The South African swimmers are making waves at the London Olympics -
the first big wave came from Cameron van der Burgh who had SA expectations on his well-trained shoulders and didn't disappoint.
Remembering his good friend Alexander Dale Oen, who died of a heart attack recently, after winning gold in the men's 100 metres breaststroke in a world record time of 58.46 seconds, has endeared him with the crowds.
But Chad le Clos has become an instant celebrity after beating his hero, Michael Phelps, by the smallest of touches in the men's 200m butterfly. It was probably the most dramatic moment for South Africa at the London Olympics and Phelps for that matter.
The crowd all went 'Awww' when Le Clos sobbed through the national anthem, but while his win could be the most dramatic and special of the Olympics, Britain is not just in awe of the young Chad. His dad is making waves as well.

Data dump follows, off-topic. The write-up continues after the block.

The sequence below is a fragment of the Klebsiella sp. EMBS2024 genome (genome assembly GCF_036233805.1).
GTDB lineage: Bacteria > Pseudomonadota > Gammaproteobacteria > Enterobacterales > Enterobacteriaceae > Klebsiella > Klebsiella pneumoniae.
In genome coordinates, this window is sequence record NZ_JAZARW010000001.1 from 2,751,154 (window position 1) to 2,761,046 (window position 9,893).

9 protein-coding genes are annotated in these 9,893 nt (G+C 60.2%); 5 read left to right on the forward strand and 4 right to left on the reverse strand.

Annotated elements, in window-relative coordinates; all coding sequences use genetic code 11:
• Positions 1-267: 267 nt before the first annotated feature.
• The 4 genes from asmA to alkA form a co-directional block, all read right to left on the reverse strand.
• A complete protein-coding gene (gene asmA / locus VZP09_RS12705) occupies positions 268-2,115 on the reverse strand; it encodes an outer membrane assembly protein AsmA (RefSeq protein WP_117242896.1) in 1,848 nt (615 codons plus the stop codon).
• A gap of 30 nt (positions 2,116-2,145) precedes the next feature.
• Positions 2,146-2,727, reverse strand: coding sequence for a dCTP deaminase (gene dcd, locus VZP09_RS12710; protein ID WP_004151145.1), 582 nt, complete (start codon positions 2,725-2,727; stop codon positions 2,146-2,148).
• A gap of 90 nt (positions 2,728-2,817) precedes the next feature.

Natalie Evans of the Mirror wrote: "If they awarded an Olympic medal for being the proudest parent, this man would without doubt win gold. Eecstatic dad Bert le Clos couldn’t contain his joy as son Chad claimed victory in the men’s 200m butterfly....."
The 20-year-old South African swimmer was the shock gold medallist, edging defending Olympic champion Phelps into second place.
Shortly after the surprise win, father Bert produced one of the most memorable moments of the Olympics with an overexcited interview.
Speaking to the BBC, Bert exclaimed: “Unbelievable! Unbelievable! Unbelievable! I’ve never been so happy in my life!”
Asked by presenter Claire Balding to describe his emotions, he added: “It’s like I died and went to heaven. Whatever happens in my life now, it is plain sailing.”
Bert le Clos didn't know the interview went out live and has since apologised to his son for the "embarrassing" moment, but young Le Clos is taking it in his stride and said he watched the interview.
The buzz around the pool is now focused on another possible showdown between Phelps and Le Clos in the final of the 100 butterfly.
Le Clos has emerged as one of the stars of the Olympic Games, toppling Phelps in the great American's strongest event. Now the South African is seeking to do the double over the master and his hero and there is no doubt that the crowd will be watching.